Every weekday on Marketplace, Kai Ryssdal hosts a lively and unexpected exploration of the day’s business and economic news from Wall Street to your wallet.
Airing on Tuesday, June 30, 2015: Puerto Rico is in dire financial straits, with its governor saying it cannot pay its $72 billion in debt. He wants to defer payments and negotiate with creditors. We look at what Puerto Rico's options. Next: President Obama announced Tuesday that he will update labor rules to allow workers extra pay for work beyond 40 hours. Marketplace's Scott Tong looks at who, exactly, will be eligible for overtime. Plus: in another sign that for-profit schools are feeling the heat, the University of Phoenix is making big cuts to its associate degree programs, closing some campuses and, for the first time, establishing admissions requirements. Marketplace explores the reasons why.
Airing on Monday, June 29, 2015: Marketplace's Kai Ryssdal is bringing the news to you from the Aspen Ideas Festival. First: Kai talks to David Leonhardt of the New York Times about the breaking news of the day and what it has to do with mobility. Next: Kai talks to Charles “Lil’ Buck” Riley, a dancer who specializes in a style of street dance called “jookin’” and Jose Ferriera, the CEO and founder of Knewton, a digital education company about how education can change your life.
Airing on Friday, June 26, 2015: The Supreme Court’s 5-4 ruling expanding marriage rights to same-sex couples changes the financial landscape for gays and lesbians in the U.S. We tally the implications when it comes to taxes, federal benefits, job mobility and so on. Next: This could be another record breaking weekend at the box office, with three huge movies primed to haul in millions. Hollywood is having quite the summer and it has barely started. But can it last? Marketplace explores.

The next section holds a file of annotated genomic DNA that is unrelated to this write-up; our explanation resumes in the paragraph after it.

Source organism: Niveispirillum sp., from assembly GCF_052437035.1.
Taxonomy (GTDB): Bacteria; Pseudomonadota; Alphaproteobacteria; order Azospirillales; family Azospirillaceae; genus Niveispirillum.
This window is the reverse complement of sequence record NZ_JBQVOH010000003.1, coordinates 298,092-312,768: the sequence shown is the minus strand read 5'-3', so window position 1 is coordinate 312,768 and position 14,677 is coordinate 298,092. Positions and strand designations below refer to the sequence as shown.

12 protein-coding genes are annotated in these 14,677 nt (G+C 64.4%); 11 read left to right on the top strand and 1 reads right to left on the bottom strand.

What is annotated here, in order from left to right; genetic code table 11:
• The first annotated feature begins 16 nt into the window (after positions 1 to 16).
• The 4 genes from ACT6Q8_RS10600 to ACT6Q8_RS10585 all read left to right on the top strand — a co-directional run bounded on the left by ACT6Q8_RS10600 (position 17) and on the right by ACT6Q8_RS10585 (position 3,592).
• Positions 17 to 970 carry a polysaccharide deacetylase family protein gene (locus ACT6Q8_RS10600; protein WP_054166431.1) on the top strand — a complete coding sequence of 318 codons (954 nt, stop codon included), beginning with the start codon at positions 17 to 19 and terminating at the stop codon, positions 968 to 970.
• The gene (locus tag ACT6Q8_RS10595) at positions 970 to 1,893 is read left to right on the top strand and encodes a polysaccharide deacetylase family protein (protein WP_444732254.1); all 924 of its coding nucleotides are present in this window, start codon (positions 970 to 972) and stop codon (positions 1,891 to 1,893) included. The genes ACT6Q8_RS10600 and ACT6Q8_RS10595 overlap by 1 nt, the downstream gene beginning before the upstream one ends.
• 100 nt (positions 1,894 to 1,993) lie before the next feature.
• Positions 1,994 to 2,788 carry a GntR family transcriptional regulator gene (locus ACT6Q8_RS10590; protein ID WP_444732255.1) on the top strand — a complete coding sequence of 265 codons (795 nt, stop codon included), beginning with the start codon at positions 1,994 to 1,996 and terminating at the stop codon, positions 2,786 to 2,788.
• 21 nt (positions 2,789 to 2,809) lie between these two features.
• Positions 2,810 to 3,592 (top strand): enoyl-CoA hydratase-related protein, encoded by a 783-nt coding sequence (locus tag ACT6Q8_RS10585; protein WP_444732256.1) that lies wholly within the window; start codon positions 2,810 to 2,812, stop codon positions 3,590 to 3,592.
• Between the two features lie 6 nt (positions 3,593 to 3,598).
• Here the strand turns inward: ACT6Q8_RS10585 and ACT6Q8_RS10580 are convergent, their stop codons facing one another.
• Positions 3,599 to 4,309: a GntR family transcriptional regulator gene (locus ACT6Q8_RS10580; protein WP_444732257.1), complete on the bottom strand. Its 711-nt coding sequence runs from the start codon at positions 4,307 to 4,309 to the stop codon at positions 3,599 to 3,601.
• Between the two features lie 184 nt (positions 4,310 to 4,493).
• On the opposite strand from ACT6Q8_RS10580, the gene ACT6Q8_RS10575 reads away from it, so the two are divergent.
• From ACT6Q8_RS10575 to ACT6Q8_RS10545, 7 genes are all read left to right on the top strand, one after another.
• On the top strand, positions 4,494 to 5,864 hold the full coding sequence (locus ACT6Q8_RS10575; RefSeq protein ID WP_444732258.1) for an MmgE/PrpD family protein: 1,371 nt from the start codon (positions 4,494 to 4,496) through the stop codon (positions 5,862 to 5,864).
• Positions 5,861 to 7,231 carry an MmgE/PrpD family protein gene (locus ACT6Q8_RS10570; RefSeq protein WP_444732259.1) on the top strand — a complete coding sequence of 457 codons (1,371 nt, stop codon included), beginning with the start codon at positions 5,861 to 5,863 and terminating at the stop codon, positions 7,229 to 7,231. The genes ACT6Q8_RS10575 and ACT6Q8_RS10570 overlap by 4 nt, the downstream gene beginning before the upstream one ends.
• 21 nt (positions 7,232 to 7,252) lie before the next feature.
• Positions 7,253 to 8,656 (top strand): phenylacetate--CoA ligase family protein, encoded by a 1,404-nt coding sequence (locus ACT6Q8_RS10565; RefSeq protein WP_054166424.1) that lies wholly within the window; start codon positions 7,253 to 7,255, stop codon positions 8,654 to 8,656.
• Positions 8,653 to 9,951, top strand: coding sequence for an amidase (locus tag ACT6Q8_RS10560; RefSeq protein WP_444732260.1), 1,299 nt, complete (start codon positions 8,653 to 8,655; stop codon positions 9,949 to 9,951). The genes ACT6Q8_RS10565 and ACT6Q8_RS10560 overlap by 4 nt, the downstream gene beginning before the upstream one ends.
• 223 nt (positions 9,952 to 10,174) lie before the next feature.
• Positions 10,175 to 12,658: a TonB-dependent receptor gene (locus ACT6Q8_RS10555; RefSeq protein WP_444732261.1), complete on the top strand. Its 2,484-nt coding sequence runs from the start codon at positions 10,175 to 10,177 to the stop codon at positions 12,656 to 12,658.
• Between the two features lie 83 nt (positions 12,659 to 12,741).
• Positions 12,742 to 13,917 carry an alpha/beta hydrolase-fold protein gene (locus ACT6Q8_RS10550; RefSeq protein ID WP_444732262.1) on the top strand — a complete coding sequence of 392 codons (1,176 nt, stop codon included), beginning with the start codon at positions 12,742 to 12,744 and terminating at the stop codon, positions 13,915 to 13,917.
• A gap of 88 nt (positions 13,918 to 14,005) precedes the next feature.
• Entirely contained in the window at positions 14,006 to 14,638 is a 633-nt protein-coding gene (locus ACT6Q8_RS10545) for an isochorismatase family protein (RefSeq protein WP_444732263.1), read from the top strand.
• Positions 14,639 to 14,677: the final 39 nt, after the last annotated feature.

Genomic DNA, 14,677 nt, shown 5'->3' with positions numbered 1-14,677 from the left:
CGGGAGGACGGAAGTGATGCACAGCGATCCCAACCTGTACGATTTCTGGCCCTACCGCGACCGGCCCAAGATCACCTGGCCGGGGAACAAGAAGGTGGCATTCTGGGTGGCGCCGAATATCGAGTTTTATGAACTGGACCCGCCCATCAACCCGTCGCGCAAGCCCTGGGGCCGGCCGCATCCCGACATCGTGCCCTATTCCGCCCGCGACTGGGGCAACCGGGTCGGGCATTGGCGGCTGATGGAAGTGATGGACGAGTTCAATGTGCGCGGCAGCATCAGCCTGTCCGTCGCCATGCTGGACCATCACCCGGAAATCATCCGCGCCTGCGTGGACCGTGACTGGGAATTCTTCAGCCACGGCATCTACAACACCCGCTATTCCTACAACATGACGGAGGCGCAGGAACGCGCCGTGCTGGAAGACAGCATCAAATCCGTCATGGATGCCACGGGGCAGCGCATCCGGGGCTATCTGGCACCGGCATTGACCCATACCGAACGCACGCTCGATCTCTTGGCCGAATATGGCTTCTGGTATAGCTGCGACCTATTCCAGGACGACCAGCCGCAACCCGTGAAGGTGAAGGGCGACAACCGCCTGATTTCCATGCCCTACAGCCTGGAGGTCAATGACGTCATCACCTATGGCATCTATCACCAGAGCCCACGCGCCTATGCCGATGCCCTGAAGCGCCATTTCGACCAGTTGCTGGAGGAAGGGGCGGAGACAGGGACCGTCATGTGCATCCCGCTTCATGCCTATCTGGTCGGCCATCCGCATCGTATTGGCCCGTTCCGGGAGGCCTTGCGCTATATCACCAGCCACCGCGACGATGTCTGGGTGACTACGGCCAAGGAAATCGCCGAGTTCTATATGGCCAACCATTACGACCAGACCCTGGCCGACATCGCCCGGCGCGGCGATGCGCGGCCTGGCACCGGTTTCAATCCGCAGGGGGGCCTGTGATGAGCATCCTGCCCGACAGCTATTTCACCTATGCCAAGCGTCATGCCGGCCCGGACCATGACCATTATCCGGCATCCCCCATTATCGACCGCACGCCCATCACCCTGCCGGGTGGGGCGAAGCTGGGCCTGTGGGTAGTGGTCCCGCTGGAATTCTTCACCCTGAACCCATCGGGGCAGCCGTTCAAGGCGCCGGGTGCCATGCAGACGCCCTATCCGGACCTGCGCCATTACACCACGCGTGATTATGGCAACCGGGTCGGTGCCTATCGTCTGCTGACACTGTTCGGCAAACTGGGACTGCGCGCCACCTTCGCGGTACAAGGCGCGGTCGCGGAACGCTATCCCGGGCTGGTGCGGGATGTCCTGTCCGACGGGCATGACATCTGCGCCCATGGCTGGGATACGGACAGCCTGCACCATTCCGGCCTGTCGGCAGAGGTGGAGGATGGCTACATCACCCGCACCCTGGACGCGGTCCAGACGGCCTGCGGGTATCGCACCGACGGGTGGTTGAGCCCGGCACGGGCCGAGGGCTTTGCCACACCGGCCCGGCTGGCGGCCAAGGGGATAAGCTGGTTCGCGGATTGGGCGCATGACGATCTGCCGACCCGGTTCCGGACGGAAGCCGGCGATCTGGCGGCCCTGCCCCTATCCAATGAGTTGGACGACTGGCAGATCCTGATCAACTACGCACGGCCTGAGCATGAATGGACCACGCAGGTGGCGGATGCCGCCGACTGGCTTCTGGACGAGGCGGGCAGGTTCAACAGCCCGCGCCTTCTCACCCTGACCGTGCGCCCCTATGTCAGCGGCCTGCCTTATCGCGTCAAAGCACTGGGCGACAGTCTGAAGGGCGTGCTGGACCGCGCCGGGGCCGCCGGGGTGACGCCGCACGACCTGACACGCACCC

Airing on Thursday, June 25, 2015: The Department of Education is bailing on its giant college ratings system, but plans to launch a website this summer that will let users compare colleges against a series of yet-unnamed criteria, which may include employment and earnings data and graduation rates. How useful will the site be for students? Marketplace explores. Next: Marketplace's Kai Ryssdal talks to Funny Or Die CEO Dick Clover and President Mike Farah for Marketplace's newest installment of "Conversations from the Corner Office." The team talks about surviving the recession, taking risks and attracting A-list talent,
Airing on Wednesday, June 24, 2015: A merger between Sysco, a marketing and distribution food corporation, and US Foods deal has been put to a halt by a federal judge – a victory for the Federal Trade Commission. But on the retail end, European grocery chains Ahold and Delhaize are merging, which will make them the fifth-largest grocery operator here in the U.S. Next: Marketplace's Kai Ryssdal talks to Judd Apatow about his new book, “Sick in the Head” and about the comedy business. The "Bridesmaids" producer talks about his comedic beginnings, success, and mentoring young comics.
Airing on Monday, June 23, 2015: Massachusetts has scrapped the decades-old method of defining low-income students in public schools based on income information submitted on applications for free and reduced price lunch. The new measure relies on whether families receive food stamps and/or other welfare benefits. The shift has “reduced” the number of kids classified as poor. Marketplace looks at this new assessment, its potential impact on school funding and whether it will catch on in other states. Next, Darden Restaurants, owner of Olive Garden and LongHorn Steakhouse, announced plans to separate part of the business into a real estate investment trust (REIT). Four hundred and thirty of its 1,500 restaurants will be spun off, and then leased back. Marketplace looks at how this spin-off/lease-back works, and how the real-estate play makes money for Darden and other companies using it.